Abstract # 100:

Scheduled for Sunday, September 20, 2009 09:15 AM-09:25 AM: Session 9 (Del Mar Room) Oral Presentation


E. C. Wikberg and P. Sicotte
University of Calgary, Department of Anthropology, 2500 University Drive NW, Calgary, AB T2N1N4, Canada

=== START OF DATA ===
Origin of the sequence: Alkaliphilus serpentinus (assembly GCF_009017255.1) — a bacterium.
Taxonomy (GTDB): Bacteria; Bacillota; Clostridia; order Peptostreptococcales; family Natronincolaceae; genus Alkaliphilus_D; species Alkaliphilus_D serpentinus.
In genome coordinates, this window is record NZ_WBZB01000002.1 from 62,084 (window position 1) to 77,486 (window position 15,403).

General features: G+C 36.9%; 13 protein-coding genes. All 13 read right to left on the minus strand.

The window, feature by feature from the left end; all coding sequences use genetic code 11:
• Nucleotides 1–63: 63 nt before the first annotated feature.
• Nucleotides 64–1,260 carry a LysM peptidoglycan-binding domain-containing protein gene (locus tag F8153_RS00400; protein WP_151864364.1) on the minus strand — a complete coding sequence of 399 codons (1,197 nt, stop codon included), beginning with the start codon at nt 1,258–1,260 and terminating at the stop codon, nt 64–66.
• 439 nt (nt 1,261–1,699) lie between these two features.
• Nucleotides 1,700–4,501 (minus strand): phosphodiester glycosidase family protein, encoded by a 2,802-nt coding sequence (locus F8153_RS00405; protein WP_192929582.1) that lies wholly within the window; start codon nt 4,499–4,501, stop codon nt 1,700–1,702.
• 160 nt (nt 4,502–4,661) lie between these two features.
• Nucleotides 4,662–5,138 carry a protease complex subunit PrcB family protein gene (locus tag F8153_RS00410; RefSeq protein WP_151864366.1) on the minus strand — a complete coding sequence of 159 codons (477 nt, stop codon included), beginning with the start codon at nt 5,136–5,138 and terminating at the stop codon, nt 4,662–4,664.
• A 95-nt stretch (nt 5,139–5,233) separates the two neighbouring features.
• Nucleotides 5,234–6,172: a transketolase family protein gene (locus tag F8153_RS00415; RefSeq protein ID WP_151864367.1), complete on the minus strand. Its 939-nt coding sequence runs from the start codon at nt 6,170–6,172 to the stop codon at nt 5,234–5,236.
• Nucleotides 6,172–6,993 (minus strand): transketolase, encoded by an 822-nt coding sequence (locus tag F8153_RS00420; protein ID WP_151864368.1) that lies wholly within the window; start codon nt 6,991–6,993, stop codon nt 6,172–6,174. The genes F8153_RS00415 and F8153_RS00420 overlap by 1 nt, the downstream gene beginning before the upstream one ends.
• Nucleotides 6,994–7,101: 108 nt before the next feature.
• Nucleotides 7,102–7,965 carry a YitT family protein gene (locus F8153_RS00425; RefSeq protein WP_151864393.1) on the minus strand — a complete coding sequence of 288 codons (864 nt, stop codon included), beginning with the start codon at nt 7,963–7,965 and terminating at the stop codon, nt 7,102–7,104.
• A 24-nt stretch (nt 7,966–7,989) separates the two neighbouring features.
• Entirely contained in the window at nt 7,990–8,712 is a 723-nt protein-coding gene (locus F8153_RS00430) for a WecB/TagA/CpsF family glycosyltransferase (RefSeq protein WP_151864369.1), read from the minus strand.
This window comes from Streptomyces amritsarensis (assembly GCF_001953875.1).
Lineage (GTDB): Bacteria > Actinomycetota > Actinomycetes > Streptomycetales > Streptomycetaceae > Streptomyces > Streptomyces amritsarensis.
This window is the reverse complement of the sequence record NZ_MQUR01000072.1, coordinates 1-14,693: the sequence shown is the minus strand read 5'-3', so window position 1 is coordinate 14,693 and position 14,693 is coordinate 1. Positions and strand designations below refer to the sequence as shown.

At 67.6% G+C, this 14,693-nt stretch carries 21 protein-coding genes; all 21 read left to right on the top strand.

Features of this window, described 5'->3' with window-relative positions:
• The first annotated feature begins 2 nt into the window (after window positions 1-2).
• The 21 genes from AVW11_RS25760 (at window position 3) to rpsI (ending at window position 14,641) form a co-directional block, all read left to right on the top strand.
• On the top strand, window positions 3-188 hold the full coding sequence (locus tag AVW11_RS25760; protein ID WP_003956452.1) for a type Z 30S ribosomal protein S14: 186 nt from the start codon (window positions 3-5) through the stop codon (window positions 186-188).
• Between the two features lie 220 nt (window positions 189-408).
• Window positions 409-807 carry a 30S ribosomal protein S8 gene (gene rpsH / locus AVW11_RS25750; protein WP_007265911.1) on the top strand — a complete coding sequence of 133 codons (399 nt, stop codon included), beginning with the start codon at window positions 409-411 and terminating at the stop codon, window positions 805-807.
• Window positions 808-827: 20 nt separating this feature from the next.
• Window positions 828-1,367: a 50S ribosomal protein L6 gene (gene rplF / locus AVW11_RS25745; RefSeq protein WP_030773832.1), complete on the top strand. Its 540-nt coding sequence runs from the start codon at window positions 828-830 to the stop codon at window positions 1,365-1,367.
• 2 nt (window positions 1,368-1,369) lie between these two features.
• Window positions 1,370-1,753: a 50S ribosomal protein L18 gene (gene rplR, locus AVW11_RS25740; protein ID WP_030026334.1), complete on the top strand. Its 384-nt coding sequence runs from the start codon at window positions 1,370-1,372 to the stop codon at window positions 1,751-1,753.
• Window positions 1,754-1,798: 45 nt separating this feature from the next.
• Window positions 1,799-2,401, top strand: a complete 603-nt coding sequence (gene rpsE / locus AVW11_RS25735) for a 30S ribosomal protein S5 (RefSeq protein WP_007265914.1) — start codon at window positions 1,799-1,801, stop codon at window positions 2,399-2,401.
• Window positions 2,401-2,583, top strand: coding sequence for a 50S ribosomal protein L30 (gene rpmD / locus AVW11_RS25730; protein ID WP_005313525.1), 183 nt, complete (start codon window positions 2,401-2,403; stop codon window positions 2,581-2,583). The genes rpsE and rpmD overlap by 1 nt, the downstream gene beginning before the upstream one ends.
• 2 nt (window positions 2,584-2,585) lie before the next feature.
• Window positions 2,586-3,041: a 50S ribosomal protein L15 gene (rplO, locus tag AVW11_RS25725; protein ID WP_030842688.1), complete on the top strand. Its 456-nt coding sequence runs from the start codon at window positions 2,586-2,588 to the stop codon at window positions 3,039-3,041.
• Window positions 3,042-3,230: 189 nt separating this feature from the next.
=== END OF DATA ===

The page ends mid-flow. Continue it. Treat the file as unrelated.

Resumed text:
Many cercopithecines use grooming to help maintain alliances and group cohesion, but the function of grooming has not been well investigated in colobines that lack nepotistic dominance hierarchies. This study examines allogrooming in seven groups of Colobus vellerosus at the Boabeng-Fiema Monkey Sanctuary, Ghana. Focal samples were collected from May to December 2008 on 41 adult and 9 subadult females (total 380h). Females spent on average 1.8% of their time grooming and had a mean of 3.2 grooming partners. Only 36% of females exhibited reciprocal grooming behavior in which pair-wise durations of grooming directed and received were positively correlated across available partners [Spearman's rank correlations, p<0.05]. Adult females spent more time grooming with other adult females than with subadults [Wilcoxon signed ranks test, p<0.001], while subadult females did not show significant preferences for either adult or subadult grooming partners. In the seven known mother-daughter dyads, the daughters spent more time grooming their mothers than other adult females in the group [Wilcoxon signed ranks test, p<0.05]. However mothers did not bias grooming toward their daughters. Therefore both age and kinship influenced the distribution of grooming behavior in this population, but grooming may not be particularly important for maintaining group cohesion since grooming was relatively uncommon and most females formed non-reciprocal grooming relationships with only a few female partners.